Commencement 2014 Snapshots

Behind the scenes, faculty getting ready before the ceremony, sometimes arriving wet from the pouring rain:

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After the ceremony, gathering back in the tent (still raining) for pictures:

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Graduating English Majors w/ faculty

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Graduating Creative Writing Majors w/ Faculty

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Humanities Spring Reception 2014

One purpose of the Humanities Division’s Spring Reception is to honor that year’s award and scholarship winners. For 2014:

Wilson Scholarships

Cidney Mayes (sponsored by Misty Krueger)

Nate Sylvester (sponsored by Teal Minton)

Kara Chiasson (sponsored by Eric Brown)

Cadyn Wilson (sponsored by Kristen Case)

Grace Kendall (sponsored by Teal Minton)

Curtis Cole (sponsored by Erin Kappeler)

Sean Igoe & Nicole Lejonhud (sponsored by Pat O’Donnell)

John Buys (sponsored by Sabine Klein)

Lauren Breton (sponsored by Sabine Klein and Clarissa Thompson)

 

SANDY RIVER REVIEW Editor Choice Winners

  • The winner for Spring 2014 is Maileny Guillen for her poem “Bedroom in Arles.”
  • The winner for Fall 2013 is Cadyn Wilson for her nonfiction piece “Hymn.”

BETH EISEN MEMORIAL SCHOLARSHIP: Jill Gingras

ELEANOR WOOD SCHOLARSHIP: Kyle Manning.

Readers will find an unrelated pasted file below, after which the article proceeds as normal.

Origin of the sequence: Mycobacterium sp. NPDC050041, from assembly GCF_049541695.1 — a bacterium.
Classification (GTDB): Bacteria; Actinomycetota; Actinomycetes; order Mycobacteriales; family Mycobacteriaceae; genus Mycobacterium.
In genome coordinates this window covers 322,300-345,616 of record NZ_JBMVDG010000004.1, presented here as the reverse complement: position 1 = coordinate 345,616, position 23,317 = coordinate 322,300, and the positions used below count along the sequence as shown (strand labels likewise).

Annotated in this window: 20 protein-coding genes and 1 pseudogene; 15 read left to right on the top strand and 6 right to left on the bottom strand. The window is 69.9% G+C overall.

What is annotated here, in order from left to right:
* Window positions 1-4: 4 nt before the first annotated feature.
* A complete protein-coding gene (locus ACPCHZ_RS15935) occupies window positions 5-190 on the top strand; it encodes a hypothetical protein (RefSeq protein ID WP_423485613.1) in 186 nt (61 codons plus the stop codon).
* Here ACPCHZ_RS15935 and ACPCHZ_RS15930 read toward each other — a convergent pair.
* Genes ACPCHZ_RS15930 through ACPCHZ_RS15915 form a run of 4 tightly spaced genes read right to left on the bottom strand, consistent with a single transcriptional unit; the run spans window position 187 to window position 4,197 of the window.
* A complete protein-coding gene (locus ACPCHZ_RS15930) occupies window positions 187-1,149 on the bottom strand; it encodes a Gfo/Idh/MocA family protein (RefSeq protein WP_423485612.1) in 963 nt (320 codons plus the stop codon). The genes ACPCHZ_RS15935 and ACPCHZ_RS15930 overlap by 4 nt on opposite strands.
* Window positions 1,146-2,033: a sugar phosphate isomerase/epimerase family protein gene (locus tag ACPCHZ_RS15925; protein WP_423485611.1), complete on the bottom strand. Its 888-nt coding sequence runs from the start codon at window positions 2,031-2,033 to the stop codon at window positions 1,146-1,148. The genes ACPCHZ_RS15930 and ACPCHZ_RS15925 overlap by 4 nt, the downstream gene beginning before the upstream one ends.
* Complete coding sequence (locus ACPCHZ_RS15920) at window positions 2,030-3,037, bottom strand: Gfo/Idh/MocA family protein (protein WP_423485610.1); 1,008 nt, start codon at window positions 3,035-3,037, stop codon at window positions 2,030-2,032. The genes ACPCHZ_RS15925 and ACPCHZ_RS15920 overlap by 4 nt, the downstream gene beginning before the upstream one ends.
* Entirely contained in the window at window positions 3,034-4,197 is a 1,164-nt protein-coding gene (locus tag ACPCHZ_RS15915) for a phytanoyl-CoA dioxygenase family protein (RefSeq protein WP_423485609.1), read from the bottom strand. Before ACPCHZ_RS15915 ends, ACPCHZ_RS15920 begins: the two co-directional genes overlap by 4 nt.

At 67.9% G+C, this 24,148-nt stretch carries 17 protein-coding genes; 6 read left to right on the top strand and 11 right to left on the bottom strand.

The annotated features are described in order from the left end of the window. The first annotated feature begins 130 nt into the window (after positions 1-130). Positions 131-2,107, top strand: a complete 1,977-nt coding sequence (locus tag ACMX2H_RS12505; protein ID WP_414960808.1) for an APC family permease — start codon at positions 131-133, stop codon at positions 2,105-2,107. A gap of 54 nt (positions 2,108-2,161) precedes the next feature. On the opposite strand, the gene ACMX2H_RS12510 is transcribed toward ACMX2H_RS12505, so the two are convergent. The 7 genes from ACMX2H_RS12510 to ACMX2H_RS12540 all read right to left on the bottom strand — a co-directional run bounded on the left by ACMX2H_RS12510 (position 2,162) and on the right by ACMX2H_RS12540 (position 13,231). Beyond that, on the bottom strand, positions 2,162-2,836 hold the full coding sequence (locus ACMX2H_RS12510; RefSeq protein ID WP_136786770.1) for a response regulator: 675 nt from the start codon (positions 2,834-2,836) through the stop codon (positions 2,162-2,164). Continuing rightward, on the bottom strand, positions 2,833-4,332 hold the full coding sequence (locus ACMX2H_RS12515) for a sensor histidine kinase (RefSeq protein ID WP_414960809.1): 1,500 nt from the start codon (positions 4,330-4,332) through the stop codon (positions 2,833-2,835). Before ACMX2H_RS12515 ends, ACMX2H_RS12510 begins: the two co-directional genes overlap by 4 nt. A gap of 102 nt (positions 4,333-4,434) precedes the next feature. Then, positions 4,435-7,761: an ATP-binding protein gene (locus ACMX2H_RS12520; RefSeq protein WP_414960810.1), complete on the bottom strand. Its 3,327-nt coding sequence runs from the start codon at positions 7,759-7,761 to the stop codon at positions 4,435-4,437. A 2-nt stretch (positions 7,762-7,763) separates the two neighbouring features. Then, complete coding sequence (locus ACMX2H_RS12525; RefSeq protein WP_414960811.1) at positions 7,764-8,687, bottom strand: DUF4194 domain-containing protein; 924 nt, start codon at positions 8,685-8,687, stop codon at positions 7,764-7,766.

MAUD L. PARKS AWARD: Kellie Sanborn.

 

Wood and Parks Awards Honorable Mention:

Nicole Byrne

Nicole Clark

Jill Gingras

Carinne Haigis

Taylor McCafferty

Jenna Silliboy

English Major Brunch 2014

English majors and faculty joined each other for brunch to celebrate all of their hard work. Congratulations to the class of 2014!

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Post-symposium Interview with Curtis Cole and Cidney Mayes

After the Wilson Scholar presentations finished, I was fortunate enough to sit down with two of the presenters, Cidney Mayes (Senior) and Curtis Cole (Freshman), to talk about their presentations. 

Cidney Mayes: Jane Austen’s Northanger Abbey Online: Creating a Digital and Pedagogical Resource for Secondary Teachers and   Students (Sponsor: Misty Krueger) Website: http://northangerclassroom.org/

Curtis Cole: Postmodern Japanese Existentialism (Sponsor: Erin Kappeler)


Interview

Me: What inspired you to create your projects?

Cidney: It was while taking a class with Misty on Jane Austen that I began thinking about it. Misty came up to me, she knew I was interested in Austen, and said that she’d help me. I wanted to focus on social context and the social sphere and translate that for the 21st century.

Curtis: I had written a paper on Japanese existentialism in ENG 181; and, after I finished, I still wanted to know more! I like big landscapes. A lot of people only look at one tree, but I don’t. I look at the tree, clouds, the forest beyond, and everything else.

Me: What was the process like? 

Cidney: Misty was like, “We’re gonna get you this scholarship!” We had to start in June, almost a year ago. I spent all summer working on it. I was going into student teaching, so I knew that I would be busy. Misty was extremely helpful. We met about once a month to check in, and continually talked through email.

Curtis: The process for me started in November, but I didn’t truly focus on it until January, and then it was like a hectic time-consuming work session.  

Me: What do you think the long term impact of your presentations will be?